Last updated on 10 July 2020
You know what I accused Train of? That they went for some rosy, politically correct bullshit. A sugar-sweet regurgitation of whatever American feel-good spin doctors advertise.
Gone are the days of carefree bouncing about the stage, and having a rebellious and jolly good time. If it is because of advancing age or because of the thought police would be the subject of a completely different post.
Now, I detect something of the exact same ilk with The Rasmus.
Even if similarity does not mean that they committed the same capital sin. The band’s affinity towards disco style sounds exists already for a long time, so this is not the bone of contention. Even if sometimes exasperation reigned, and the RMR deck crew felt like hanging one of those terrible glitter balls from the ceiling. It was that bad. But – in the end – we always forgave the band for this specific crime.
Because almost all albums sported a mid-point surprise. Suddenly, out of some dark clouds rained an almost metal downpour of astoundingly heavy rock. This provided variation, much needed sweet variation to increase the quality of an album manifold.
Perhaps with the exception of Dead Letters.
The one and only record that lets loose straight away. And keeps at it throughout the record, minus one or two fillers. But this one really was at the height of their productive prowess, no doubt about it. And we all hoped they would take off from there to super stardom. Yet – somehow – even this album never quite allowed The Rasmus to leave Scandinavian soil, if you get my drift. Even if some of the following records were pretty good.
Now, after a very long wait, Dark Matters finally released in 2017. And this is after The Rasmus was pronounced dead yet again. Or so it seemed indeed, for a very long wait of 5 years after The Rasmus, the namesake record. Now, the sadly departed are back from paradise and offer us another slice of their prowess.
Only, will the crunch prevail or will this ship sail into sweetly flavored nirvana?
The truth splits down the middle. Dark Matters delivers a somewhat impossible mix between the latter-day Train and the more sophisticated records The Rasmus delivered in the past.
Sounds terrible, doesn’t it?
And in a way it is, just listen to Silver Night or Delirium. This sounds just like the aforementioned Train, with a few darker lyrics attached. And an ominously Scandinavian flavor to it.
The tracks also feature nothing beyond some 3 minutes plus of airtime, neither. So, The Rasmus did succumb to the siren call of the music industry. And their kind of fearmongering says that you cannot have songs that are too long, lest radios won’t play it. There is indeed some truth to that. But hey, if you aim to stick out of the crowd, you should not try to blend in.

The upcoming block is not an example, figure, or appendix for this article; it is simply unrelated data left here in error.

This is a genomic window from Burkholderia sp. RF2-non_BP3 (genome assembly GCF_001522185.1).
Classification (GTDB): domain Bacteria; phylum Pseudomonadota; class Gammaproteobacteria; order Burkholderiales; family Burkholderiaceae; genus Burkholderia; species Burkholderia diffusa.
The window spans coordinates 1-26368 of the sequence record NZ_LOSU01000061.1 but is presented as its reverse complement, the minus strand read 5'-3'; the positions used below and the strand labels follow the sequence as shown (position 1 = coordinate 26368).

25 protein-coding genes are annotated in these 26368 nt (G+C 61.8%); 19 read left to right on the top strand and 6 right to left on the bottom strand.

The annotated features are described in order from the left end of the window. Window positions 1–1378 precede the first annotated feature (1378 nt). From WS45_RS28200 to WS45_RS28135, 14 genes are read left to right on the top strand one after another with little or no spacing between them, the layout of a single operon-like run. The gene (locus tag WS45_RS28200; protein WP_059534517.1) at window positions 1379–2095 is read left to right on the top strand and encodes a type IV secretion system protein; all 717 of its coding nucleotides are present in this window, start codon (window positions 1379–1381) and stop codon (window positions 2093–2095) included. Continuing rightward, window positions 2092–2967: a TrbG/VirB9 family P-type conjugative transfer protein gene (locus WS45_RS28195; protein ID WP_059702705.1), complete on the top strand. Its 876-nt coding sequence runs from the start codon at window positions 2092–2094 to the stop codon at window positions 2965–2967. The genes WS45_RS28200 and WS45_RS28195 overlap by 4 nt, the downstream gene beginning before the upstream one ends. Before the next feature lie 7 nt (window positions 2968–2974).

Yet, this is what Dark Matters – unfortunately – does in spades. I heard nothing that really shook me awake. With none of the energy of former records really present on any of these tracks. Albeit that Crystalline has got that typical The Rasmus look and feel. And a trifle of the crunch former works displayed, but only a trifle.
Up and down the track list I went on Dark Matters in search of excitements and just that hidden gem within this list of ten.
I continue to miss the unquestionable power of Dark Letters. Or the subdued juice of Black Roses, with both albums really playing the essence of The Rasmus. Not that the album is devoid of acceptable material. Wonderman – for instance – surely sports a hearty beat. But the rest, with few exceptions, pretty much sinks into some toothless Electro Rock that I often find pretty hard to stomach.
To add insult to injury, the mix is so compressed that the sound turns wobbly once you add a little juice on top of it. Which does not necessarily help the absolute listening pleasure.
Dark Matters really turns out to be a straight continuation from their 2012 album. With some reckless disco-readiness slapped onto the tracks for good measure. I hoped that some of their freshness, oomph and corniness would return after so many years. After all, the energy and creativity bottled up for so long should just bubble to the surface. And somehow create a stellar piece of work with a character that no other band can muster.
But none of that came to pass. Instead, we get a bland piece of mainstream. A bit darker than crimes other bands committed, true. But their brand of Pop Rock gets very close to the overall rosiness this metalhead detests.
But then, what can you do? The band stated that they – and I quote – “made music they would like to hear themselves”.
Will this line of thinking enable the band to leave Scandinavia for shores unknown and make a killing? Or will it just cement the status quo? Time and future albums will tell, for sure. Because this one stands neither here nor there.